Retrospect (Tompson)

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Retrospect: A Review of my Scholastic Days
by Charles Tompson Jr.

“O, Festus Dies Hominis!”—O, the Joyful Day of Man!
Why, (when the hours of school-day bliss are o’er,
And puerile pleasures charm the mind no more,
When childhood shrinks before youth’s riper day,
Like morning dews by sunbeams chas’d away,)
Delights the mind with exstacy to dwell
On joys her earlier moments lov’d so well?
Why do those dreams, to golden memory dear,
More bright than Life’s progressive day appear,
And Fancy rush, with repercussive spring,
To where she first essay’d her callow wing?
Some spell ineffable the mind employs,
To paint the birth-place of her infant joys!
O Fulton! tutor of my early hour,
Nurse of its shoot—its bud—its op’ning flow’r—
Beneath whose fost’ring hand the scion rose,
Beneath whose grafted counsels still it grows,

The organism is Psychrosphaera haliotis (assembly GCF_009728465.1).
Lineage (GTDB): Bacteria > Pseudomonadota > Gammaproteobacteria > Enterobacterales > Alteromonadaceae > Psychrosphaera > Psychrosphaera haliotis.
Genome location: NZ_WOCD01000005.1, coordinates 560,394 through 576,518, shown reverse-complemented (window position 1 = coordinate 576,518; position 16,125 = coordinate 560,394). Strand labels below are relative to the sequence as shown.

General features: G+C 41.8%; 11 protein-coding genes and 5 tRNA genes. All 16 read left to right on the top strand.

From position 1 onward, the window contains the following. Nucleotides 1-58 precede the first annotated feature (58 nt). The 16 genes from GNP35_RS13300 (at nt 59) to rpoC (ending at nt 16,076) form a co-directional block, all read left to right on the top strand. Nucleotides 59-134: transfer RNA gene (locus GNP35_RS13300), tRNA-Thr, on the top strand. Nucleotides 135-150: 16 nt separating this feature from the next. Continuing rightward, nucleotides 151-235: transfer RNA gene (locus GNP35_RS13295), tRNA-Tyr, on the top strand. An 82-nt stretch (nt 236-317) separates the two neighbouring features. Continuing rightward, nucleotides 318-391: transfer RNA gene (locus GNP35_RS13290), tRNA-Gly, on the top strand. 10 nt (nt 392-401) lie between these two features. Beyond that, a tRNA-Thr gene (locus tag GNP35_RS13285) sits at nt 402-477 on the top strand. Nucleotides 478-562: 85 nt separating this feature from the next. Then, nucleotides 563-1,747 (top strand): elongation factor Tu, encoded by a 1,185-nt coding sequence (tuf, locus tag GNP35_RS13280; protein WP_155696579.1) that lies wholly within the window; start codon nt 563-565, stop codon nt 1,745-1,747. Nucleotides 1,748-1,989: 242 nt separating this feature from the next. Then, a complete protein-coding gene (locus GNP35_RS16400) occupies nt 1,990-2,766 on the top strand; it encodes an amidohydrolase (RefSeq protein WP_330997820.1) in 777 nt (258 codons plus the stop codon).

Deign to accept the blossom of that tree,
The only gift the muse can offer thee!
Come, Inspiration, from they radiant bow’rs,
Wave thy light wand, her fancy’s slumb’ring flow’rs,
Bid Evan’s name resound her hills among,
And Memory prompt and Truth record the song!
Hark! with sweet sounds th’ aerial billows swell,
Some muse respires them from her sylvan cell;—
“Fair Castlereagh!” she sings, or seems to sing,
And woods, and lawns, and meads, the strain responsive ring.
Majestic daughter of th’ expansive plain
Where rural stillness holds her placid reign!
Once, ’mid thy woods, a happy child I stray’d,
Or rambled careless o’er thy vista’d glade,
Traced the blue windings of some woodland rill,
Or, lab’ring, gain’d the summit of yon’ hill
To view the green redundancy below,
Roll, like old Ocean, when the tempests blow.
Nor could sublimer objects then impart
One ray of pleasure to my bounding heart;
And, if it rov’d beyond those golden hours,
Hope, in perspective, strew’d the path with flow’rs.
Thus Time fled on, ’till youth’s maturer day
Called into life my soul’s expanding sway;—
More solid thoughts my moments then engage,
And Knowledge tempts me with her open page,
’Till now life’s business drives his sober team,
And sheds, o’er all my mind, a mellowing beam;—
Those visions fade that charm’d its thoughts before,